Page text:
Amazon’s unwisely lets the nerds apologize for its AWS outage

Image: Kinvey

Much of the Internet was down for three hours last week. Because of an outage at Amazon Web Services (AWS), Amazon’s cloud-based service that powers Internet companies, hundreds of services like Medium, Slack, Quora, Reddit, and Kickstarter stopped working or worked poorly. Amazon’s Web geeks then bungled the response, focusing on jargon rather than clarity and empathy.

Here’s what actually happened: at 9:37 Pacific Time on February 28, an AWS tech entered a command with a typo in it. Instead of taking a just a few cloud servers offline for maintenance, this took down an entire AWS data center in Virginia, causing the outage. One system that stopped working was the AWS health dashboard, which continued to show green “working” status across the board for services that were failing or had failed.

Only other nerds can understand Amazon’s explanation

There is an AWS blog, but it has been mute on the topic of the outage. So was the main Amazon blog. Amazon’s press room has no release about the outage, and it’s missing from the the “AWS in the News” page, even though it the media was all over it. The only communciation was a 900-word announcement on the AWS messaging system, written in technical language from a nerd’s perspective. When analyzing this communication, keep in mind that there are two audiences. One is the technical users of the AWS system, whom this announcement serves, albeit poorly. The second is the users at AWS’s customers (for example, people reading Medium blogs or contributing to Kickstarter). For that second, much larger group, this explanation is completely worthless.

Let’s look at that announcement. I’ve put the jargon in bold, the passive voice in bold italic, and the weasel words in italic. I have deleted some passages that are similar to the ones here, because I know your jargon tolerance has limits. My own translation follows each section:

Summary of the Amazon S3 Service Disruption in the Northern Virginia (US-EAST-1) Region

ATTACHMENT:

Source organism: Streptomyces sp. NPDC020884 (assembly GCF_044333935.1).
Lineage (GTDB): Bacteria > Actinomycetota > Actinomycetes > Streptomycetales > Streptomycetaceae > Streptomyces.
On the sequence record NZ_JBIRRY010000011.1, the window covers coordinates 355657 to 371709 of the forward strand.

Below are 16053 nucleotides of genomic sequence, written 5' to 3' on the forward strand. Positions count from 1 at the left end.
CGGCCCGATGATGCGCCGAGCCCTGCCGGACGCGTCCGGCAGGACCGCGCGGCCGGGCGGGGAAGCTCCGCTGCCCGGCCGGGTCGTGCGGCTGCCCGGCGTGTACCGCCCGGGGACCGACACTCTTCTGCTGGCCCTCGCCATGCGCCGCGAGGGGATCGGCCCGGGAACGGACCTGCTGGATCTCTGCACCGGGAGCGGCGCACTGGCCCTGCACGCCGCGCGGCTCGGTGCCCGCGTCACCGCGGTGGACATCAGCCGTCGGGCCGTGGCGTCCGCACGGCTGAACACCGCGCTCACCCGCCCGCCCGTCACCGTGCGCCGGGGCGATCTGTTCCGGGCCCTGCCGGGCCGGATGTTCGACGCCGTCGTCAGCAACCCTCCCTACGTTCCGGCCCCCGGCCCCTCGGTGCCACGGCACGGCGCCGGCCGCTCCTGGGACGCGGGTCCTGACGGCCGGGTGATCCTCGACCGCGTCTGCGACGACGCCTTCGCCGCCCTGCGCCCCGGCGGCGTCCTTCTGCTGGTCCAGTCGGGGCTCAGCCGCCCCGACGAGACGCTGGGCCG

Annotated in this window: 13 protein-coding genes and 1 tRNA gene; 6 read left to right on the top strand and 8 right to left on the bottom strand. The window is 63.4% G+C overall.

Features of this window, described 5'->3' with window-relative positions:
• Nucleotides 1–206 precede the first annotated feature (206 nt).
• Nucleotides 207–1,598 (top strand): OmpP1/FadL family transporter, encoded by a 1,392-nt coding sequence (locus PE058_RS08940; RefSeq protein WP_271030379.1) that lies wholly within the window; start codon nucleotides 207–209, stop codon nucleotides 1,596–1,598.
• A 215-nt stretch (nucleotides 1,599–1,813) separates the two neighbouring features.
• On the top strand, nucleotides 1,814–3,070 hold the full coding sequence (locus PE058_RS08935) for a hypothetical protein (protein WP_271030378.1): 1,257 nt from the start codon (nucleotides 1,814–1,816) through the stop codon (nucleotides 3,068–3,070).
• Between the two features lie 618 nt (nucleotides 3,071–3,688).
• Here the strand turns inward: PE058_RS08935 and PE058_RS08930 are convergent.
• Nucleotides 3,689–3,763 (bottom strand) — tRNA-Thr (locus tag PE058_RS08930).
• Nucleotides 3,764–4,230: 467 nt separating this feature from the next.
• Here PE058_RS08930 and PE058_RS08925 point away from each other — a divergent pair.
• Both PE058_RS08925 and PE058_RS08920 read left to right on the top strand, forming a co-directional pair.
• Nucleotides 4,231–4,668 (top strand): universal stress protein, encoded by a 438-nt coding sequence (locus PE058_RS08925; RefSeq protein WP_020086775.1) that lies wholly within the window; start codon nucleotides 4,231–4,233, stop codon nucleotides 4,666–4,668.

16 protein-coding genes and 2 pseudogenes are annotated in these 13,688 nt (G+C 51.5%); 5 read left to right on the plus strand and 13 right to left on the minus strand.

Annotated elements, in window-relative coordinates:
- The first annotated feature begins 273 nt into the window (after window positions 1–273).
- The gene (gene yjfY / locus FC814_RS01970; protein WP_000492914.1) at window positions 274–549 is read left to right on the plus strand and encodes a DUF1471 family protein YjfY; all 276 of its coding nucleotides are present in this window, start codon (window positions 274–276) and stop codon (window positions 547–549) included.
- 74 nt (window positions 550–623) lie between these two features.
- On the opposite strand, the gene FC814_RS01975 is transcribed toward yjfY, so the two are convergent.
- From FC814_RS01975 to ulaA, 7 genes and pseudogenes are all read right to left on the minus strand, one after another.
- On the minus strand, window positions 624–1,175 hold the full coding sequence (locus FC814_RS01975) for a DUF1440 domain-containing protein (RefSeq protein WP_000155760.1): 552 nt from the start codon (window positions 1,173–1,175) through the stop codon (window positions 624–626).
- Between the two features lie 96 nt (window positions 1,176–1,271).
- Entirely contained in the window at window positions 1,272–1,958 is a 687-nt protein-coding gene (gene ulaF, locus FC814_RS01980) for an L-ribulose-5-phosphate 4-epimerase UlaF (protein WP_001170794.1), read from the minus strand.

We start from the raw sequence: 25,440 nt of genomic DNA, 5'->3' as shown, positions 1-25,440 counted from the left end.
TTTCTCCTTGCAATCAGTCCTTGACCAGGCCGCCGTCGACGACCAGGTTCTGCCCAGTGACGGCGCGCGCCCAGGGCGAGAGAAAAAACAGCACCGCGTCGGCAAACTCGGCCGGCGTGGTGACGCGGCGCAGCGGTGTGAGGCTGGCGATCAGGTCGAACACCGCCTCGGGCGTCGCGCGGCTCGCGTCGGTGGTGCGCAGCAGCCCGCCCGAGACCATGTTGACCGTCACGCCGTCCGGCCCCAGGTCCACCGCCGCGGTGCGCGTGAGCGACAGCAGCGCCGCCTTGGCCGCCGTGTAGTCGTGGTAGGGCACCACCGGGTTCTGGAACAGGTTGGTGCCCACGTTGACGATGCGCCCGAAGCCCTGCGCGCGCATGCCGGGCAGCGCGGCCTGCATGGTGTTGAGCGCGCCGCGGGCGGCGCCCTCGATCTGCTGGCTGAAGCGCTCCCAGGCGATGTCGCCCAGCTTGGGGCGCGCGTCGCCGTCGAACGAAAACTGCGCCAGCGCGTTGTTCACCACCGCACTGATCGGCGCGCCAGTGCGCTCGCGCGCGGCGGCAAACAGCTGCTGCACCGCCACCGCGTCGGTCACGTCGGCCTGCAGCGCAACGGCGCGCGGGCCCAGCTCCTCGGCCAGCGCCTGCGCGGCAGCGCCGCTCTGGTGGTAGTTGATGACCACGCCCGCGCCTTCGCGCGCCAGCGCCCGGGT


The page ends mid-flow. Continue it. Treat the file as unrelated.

We’d like to give you some additional information about the service disruption that occurred in the Northern Virginia (US-EAST-1) Region on the morning of February 28th. The Amazon Simple Storage Service (S3) team was debugging an issue causing the S3 billing system to progress more slowly than expected. At 9:37AM PST, an authorized S3 team member using an established playbook executed a command which was intended to remove a small number of servers for one of the S3 subsystems that is used by the S3 billing process. Unfortunately, one of the inputs to the command was entered incorrectly and a larger set of servers was removed than intended. The servers that were inadvertently removed supported two other S3 subsystems. One of these subsystems, the index subsystem, manages the metadata and location information of all S3 objects in the region. This subsystem is necessary to serve all GET, LIST, PUT, and DELETE requests. The second subsystem, the placement subsystem, manages allocation of new storage and requires the index subsystem to be functioning properly to correctly operate. The placement subsystem is used during PUT requests to allocate storage for new objects. Removing a significant portion of the capacity caused each of these systems to require a full restart. While these subsystems were being restarted, S3 was unable to service requests. Other AWS services in the US-EAST-1 Region that rely on S3 for storage, including the S3 console, Amazon Elastic Compute Cloud (EC2) new instance launches, Amazon Elastic Block Store (EBS) volumes (when data was needed from a S3 snapshot), and AWS Lambda were also impacted while the S3 APIs were unavailable.